NEW YORK -- Two former Mets made their share of noise in balloting for the Hall of Fame Class of 2023, but neither will be enshrined in Cooperstown -- at least not yet. Meanwhile, a third former Met is off the ballot for good.
Carlos Beltrán earned 46.5 percent of the vote in his first year of eligibility, according to results released on Tuesday evening, while returnee Billy Wagner received 68.1 percent. Jeff Kent received just 46.5 percent of the vote in his 10th and final year of eligibility, and will fall off the ballot.
Three-quarters of the vote is required for induction.
Beltrán’s case is a polarizing one, as he spent two decades as one of the most accomplished all-around players of his generation. His 70.1 career bWAR falls just below the average for Hall of Fame center fielders, directly behind Mickey Mantle, Ken Griffey Jr. and Joe DiMaggio, and ahead of Duke Snider and Andre Dawson. Beltrán is one of only five players at any position to amass at least 400 home runs and 300 steals, along with Willie Mays, Barry Bonds, Alex Rodríguez and Dawson.
But like Bonds and Rodríguez, Beltrán’s Hall of Fame case has been weakened by an external factor: his implication in the Astros’ 2017 sign-stealing scandal. Beltrán was the only player named in Major League Baseball’s report, and although he was not suspended by the league or made ineligible for Cooperstown, his involvement prompted the Mets to part ways with him as manager less than three months after naming him to that post. He has not been employed by a team since.
Beltrán is the first member of the 2017 Astros to be considered for the Hall, though his tenure in Houston represented only a small portion of his career. He spent his first seven seasons in Kansas City and another seven in Queens, winning the 1999 Rookie of the Year Award with the Royals before making five All-Star teams with the Mets. Overall, he was a career .279 hitter with 565 doubles, 435 home runs and 312 stolen bases, while also playing for the Giants, Cardinals, Yankees and Rangers. He won three Gold Gloves in center field and finished as high as fourth in MVP voting in 2006.
Should Beltrán eventually earn induction, it’s unknown if he would enter Cooperstown with a Mets, Royals or some other team’s cap on his plaque.
One of Beltrán’s former Mets teammates, Wagner, has also endured a rocky path to Hall of Fame consideration. All but an afterthought on the stacked ballots of the mid-2010s, Wagner has enjoyed a dramatic increase in support over the past five years, going from 11.1 percent of ballots in 2018 to 68.1 percent in 2023. Although the increased support is promising, Wagner is running out of time to reach the 75 percent threshold, with just two years remaining on the Baseball Writers’ Association of America ballot.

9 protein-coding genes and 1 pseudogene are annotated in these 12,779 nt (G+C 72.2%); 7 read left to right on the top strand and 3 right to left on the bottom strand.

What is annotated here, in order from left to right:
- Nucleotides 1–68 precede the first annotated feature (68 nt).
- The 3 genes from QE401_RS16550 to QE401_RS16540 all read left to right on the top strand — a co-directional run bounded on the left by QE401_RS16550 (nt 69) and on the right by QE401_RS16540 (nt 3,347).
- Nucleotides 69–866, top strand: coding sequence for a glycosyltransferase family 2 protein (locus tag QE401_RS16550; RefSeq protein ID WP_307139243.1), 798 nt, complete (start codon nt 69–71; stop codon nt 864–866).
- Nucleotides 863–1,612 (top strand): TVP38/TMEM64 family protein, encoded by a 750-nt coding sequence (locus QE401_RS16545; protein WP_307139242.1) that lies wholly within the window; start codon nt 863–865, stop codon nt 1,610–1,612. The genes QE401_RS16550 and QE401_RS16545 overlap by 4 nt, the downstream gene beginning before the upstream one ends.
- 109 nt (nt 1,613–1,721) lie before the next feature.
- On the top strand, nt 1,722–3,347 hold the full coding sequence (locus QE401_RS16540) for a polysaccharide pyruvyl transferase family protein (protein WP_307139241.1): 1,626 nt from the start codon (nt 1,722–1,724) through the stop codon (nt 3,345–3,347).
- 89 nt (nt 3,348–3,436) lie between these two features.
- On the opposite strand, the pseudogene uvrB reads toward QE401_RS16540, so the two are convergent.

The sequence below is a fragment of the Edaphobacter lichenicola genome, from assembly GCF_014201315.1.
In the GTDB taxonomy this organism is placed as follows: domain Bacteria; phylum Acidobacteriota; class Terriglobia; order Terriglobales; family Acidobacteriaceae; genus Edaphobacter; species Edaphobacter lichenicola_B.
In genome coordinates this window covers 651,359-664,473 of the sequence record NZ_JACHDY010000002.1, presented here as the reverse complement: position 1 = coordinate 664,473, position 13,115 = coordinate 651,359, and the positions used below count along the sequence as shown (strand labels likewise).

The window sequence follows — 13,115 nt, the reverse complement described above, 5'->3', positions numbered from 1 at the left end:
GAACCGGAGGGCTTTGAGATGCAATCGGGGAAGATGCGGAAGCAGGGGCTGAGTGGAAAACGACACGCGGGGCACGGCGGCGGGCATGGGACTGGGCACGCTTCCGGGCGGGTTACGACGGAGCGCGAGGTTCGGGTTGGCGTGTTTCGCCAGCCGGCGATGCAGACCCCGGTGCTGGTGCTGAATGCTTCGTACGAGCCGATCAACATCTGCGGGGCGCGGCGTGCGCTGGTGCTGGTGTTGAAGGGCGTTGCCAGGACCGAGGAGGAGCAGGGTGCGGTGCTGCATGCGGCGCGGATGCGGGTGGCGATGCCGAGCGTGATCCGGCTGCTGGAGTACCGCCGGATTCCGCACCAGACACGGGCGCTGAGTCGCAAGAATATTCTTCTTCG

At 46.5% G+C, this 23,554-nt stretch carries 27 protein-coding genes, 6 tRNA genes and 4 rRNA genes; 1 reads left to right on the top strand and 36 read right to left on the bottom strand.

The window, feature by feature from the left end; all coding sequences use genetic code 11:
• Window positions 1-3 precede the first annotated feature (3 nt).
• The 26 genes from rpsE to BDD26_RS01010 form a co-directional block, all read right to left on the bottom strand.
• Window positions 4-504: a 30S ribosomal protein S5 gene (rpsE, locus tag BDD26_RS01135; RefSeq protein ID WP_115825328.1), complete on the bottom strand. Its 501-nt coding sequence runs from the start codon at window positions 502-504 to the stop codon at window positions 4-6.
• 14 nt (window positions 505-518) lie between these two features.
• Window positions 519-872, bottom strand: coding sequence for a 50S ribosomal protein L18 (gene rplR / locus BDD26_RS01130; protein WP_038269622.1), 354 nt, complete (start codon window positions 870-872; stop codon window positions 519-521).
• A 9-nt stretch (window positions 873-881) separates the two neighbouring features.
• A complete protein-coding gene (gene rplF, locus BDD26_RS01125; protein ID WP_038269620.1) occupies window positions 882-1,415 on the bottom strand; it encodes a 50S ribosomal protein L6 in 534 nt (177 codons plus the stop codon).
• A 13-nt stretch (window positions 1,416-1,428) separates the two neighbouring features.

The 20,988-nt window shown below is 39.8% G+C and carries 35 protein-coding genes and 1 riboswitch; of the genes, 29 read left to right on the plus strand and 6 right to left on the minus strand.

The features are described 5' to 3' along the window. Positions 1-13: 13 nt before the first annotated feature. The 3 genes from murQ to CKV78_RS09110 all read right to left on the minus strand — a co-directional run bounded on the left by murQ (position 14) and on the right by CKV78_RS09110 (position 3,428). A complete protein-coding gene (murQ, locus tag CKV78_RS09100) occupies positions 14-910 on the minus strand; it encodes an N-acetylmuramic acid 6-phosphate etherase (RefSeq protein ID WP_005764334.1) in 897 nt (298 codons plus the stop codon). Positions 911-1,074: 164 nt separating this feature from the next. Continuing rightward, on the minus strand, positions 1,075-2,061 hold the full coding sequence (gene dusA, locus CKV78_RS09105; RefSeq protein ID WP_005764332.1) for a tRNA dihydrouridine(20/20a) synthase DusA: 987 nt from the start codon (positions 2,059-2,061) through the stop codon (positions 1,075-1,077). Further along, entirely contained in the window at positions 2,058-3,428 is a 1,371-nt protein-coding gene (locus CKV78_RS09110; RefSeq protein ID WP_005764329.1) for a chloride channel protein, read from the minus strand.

Wagner’s Hall of Fame case is highly analytical. One of the game’s hardest throwers around the turn of the century, Wagner struck out 11.9 batters per nine innings over a 16-year career, the highest in history among pitchers with at least 800 innings. His 2.31 career ERA and 187 league-adjusted ERA+ are both significantly better than those of Hall of Fame closer Trevor Hoffman, but he has 186 1/3 fewer innings than Hoffman and 179 fewer saves. The relative lack of counting stats has worked against him in the eyes of some voters.
Still, Wagner has received far more support than Kent, a Met from 1992-96 who later won an MVP Award with the Giants. Kent saw his ballot support increase every year from 2018-23, but he never gained enough to make a serious run at the Hall of Fame, despite the fact that he remains the all-time home run leader among second basemen. Kent’s career bWAR of 55.4 is well below the average of Hall of Famers at that position, due in part to his checkered defensive metrics.
If Kent is to earn induction in the future, he will need to do so via the Contemporary Baseball Era Committee -- a group of Hall of Famers, executives and media members that will next convene in 2025.
Other players with Mets ties on this year’s ballot are Gary Sheffield, Bobby Abreu, R.A. Dickey and Francisco Rodríguez. Of that group, only Sheffield received notable support (214 votes, 55 percent). Abreu also received enough to remain on the ballot (60 votes, 15.4 percent), but Dickey will fall off after garnering just one vote.
Next year’s ballot will include an additional Mets legend, David Wright, whose injury-shortened career figures to prevent him from making significant noise in voting.